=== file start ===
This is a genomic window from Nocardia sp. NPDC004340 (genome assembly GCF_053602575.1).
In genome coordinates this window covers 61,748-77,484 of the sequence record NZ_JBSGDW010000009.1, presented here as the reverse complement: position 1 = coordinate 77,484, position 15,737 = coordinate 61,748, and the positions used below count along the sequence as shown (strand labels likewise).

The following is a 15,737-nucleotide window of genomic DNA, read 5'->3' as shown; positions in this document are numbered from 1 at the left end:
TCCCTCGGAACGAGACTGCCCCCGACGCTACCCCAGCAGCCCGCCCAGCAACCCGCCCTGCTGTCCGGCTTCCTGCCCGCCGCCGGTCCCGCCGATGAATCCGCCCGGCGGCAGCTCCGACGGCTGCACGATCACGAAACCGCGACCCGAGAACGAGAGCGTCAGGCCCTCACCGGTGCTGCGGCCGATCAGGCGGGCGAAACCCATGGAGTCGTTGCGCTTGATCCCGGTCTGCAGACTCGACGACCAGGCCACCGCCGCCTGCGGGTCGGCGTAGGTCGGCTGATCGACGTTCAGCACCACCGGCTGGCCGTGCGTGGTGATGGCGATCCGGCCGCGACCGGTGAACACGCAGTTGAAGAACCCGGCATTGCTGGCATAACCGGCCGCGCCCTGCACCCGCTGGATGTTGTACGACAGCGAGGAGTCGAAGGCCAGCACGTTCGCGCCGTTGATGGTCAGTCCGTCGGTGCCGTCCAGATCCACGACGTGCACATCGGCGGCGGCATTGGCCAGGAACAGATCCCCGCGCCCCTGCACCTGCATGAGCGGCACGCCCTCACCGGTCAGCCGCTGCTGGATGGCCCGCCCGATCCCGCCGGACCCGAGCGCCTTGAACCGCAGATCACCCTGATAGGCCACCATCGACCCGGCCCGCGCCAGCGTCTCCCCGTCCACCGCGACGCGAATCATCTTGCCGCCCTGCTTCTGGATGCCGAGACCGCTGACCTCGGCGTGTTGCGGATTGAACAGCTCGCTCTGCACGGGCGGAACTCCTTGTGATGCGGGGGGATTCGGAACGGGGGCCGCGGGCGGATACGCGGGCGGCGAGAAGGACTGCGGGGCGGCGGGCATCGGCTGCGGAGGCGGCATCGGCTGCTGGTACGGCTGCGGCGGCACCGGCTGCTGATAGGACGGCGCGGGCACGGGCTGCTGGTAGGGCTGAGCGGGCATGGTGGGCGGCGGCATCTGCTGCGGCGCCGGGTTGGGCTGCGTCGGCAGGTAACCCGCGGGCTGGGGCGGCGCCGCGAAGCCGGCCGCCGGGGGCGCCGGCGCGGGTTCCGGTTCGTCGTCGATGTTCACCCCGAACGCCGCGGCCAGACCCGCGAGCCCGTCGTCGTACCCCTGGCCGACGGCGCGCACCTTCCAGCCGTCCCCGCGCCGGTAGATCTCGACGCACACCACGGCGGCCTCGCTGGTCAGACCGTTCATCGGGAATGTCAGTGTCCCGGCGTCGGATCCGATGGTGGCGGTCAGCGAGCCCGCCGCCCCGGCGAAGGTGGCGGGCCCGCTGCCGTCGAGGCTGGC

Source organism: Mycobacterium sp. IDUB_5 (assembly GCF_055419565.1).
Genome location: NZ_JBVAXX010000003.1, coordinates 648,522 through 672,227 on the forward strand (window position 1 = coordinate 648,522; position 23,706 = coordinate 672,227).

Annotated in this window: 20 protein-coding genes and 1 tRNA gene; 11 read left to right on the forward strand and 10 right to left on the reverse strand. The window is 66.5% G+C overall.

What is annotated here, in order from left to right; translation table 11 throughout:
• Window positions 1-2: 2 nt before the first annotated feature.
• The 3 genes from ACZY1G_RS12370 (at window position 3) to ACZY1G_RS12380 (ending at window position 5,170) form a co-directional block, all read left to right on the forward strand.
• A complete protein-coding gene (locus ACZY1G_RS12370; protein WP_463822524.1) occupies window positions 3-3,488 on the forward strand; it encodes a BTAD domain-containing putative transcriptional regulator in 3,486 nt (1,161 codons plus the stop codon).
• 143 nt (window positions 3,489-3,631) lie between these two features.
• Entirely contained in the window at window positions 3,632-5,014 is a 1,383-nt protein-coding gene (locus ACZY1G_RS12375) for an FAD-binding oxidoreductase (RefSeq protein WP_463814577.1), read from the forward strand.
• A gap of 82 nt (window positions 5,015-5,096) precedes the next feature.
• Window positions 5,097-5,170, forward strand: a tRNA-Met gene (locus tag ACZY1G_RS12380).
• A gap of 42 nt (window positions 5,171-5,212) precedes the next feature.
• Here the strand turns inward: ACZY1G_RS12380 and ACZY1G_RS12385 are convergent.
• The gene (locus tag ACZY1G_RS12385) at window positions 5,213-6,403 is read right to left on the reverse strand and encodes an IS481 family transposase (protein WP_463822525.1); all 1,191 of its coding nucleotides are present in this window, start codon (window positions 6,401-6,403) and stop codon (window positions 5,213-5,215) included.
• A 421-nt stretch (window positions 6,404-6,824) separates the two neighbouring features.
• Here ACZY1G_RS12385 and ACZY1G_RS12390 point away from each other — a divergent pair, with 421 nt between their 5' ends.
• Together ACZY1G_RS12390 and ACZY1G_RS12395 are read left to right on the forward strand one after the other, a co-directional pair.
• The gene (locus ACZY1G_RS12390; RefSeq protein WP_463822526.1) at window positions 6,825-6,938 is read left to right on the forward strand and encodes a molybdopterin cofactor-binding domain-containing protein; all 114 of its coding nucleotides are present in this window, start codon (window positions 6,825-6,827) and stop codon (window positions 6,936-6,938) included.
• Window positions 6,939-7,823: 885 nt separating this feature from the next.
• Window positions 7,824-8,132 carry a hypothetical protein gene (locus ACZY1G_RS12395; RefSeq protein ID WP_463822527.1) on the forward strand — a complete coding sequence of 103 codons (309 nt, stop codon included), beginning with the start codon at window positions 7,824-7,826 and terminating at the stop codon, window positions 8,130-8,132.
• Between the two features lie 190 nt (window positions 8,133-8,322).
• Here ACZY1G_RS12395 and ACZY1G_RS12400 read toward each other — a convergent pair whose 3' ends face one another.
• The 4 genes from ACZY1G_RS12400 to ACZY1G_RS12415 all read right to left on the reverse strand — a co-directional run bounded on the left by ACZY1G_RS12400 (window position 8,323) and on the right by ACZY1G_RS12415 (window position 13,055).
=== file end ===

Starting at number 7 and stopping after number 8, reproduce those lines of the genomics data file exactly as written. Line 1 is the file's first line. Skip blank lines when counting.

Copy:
Annotated in this window: 20 protein-coding genes and 1 tRNA gene; 11 read left to right on the forward strand and 10 right to left on the reverse strand. The window is 66.5% G+C overall.

What is annotated here, in order from left to right; translation table 11 throughout: